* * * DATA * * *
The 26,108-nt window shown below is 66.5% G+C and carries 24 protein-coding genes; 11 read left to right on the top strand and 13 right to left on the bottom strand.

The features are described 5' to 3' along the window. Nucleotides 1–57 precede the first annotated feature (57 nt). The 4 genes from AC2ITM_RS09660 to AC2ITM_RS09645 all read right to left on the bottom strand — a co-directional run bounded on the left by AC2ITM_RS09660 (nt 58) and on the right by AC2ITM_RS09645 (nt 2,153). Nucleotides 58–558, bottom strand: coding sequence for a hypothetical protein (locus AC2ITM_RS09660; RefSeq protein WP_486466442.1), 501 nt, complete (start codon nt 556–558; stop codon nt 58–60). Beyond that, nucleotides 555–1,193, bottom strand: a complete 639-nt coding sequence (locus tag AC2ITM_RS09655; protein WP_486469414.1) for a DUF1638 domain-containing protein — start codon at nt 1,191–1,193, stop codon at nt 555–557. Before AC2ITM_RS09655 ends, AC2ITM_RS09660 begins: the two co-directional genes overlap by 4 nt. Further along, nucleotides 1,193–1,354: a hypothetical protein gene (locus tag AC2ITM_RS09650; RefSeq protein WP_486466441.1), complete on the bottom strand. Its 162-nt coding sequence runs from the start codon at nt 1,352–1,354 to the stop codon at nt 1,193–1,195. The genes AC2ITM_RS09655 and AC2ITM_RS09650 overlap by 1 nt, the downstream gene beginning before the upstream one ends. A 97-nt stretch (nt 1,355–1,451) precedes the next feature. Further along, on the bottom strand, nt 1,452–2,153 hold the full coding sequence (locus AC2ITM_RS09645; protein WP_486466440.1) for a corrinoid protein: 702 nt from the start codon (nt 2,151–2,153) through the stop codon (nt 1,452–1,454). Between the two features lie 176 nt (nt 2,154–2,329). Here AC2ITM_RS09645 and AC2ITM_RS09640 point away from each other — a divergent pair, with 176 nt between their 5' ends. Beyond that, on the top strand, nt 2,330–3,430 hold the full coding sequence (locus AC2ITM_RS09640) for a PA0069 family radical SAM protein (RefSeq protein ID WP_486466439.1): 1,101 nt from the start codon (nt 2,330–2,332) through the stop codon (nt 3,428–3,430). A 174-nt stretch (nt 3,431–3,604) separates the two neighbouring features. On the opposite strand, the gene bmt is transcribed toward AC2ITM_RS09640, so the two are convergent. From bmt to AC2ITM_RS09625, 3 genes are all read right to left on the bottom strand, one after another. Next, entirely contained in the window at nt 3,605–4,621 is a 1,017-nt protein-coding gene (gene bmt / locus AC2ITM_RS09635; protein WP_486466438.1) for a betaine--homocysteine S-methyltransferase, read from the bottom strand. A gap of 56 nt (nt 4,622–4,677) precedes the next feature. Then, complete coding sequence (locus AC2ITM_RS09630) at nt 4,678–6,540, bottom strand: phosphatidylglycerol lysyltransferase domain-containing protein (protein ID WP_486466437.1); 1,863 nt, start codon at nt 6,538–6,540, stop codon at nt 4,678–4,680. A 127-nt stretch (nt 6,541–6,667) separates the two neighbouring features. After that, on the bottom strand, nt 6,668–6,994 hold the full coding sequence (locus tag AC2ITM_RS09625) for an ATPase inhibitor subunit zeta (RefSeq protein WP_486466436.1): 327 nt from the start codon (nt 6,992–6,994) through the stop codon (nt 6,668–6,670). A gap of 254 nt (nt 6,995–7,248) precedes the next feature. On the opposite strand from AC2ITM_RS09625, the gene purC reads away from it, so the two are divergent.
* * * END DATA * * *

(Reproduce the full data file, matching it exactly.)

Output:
The 26,108-nt window shown below is 66.5% G+C and carries 24 protein-coding genes; 11 read left to right on the top strand and 13 right to left on the bottom strand.

The features are described 5' to 3' along the window. Nucleotides 1–57 precede the first annotated feature (57 nt). The 4 genes from AC2ITM_RS09660 to AC2ITM_RS09645 all read right to left on the bottom strand — a co-directional run bounded on the left by AC2ITM_RS09660 (nt 58) and on the right by AC2ITM_RS09645 (nt 2,153). Nucleotides 58–558, bottom strand: coding sequence for a hypothetical protein (locus AC2ITM_RS09660; RefSeq protein WP_486466442.1), 501 nt, complete (start codon nt 556–558; stop codon nt 58–60). Beyond that, nucleotides 555–1,193, bottom strand: a complete 639-nt coding sequence (locus tag AC2ITM_RS09655; protein WP_486469414.1) for a DUF1638 domain-containing protein — start codon at nt 1,191–1,193, stop codon at nt 555–557. Before AC2ITM_RS09655 ends, AC2ITM_RS09660 begins: the two co-directional genes overlap by 4 nt. Further along, nucleotides 1,193–1,354: a hypothetical protein gene (locus tag AC2ITM_RS09650; RefSeq protein WP_486466441.1), complete on the bottom strand. Its 162-nt coding sequence runs from the start codon at nt 1,352–1,354 to the stop codon at nt 1,193–1,195. The genes AC2ITM_RS09655 and AC2ITM_RS09650 overlap by 1 nt, the downstream gene beginning before the upstream one ends. A 97-nt stretch (nt 1,355–1,451) precedes the next feature. Further along, on the bottom strand, nt 1,452–2,153 hold the full coding sequence (locus AC2ITM_RS09645; protein WP_486466440.1) for a corrinoid protein: 702 nt from the start codon (nt 2,151–2,153) through the stop codon (nt 1,452–1,454). Between the two features lie 176 nt (nt 2,154–2,329). Here AC2ITM_RS09645 and AC2ITM_RS09640 point away from each other — a divergent pair, with 176 nt between their 5' ends. Beyond that, on the top strand, nt 2,330–3,430 hold the full coding sequence (locus AC2ITM_RS09640) for a PA0069 family radical SAM protein (RefSeq protein ID WP_486466439.1): 1,101 nt from the start codon (nt 2,330–2,332) through the stop codon (nt 3,428–3,430). A 174-nt stretch (nt 3,431–3,604) separates the two neighbouring features. On the opposite strand, the gene bmt is transcribed toward AC2ITM_RS09640, so the two are convergent. From bmt to AC2ITM_RS09625, 3 genes are all read right to left on the bottom strand, one after another. Next, entirely contained in the window at nt 3,605–4,621 is a 1,017-nt protein-coding gene (gene bmt / locus AC2ITM_RS09635; protein WP_486466438.1) for a betaine--homocysteine S-methyltransferase, read from the bottom strand. A gap of 56 nt (nt 4,622–4,677) precedes the next feature. Then, complete coding sequence (locus AC2ITM_RS09630) at nt 4,678–6,540, bottom strand: phosphatidylglycerol lysyltransferase domain-containing protein (protein ID WP_486466437.1); 1,863 nt, start codon at nt 6,538–6,540, stop codon at nt 4,678–4,680. A 127-nt stretch (nt 6,541–6,667) separates the two neighbouring features. After that, on the bottom strand, nt 6,668–6,994 hold the full coding sequence (locus tag AC2ITM_RS09625) for an ATPase inhibitor subunit zeta (RefSeq protein WP_486466436.1): 327 nt from the start codon (nt 6,992–6,994) through the stop codon (nt 6,668–6,670). A gap of 254 nt (nt 6,995–7,248) precedes the next feature. On the opposite strand from AC2ITM_RS09625, the gene purC reads away from it, so the two are divergent.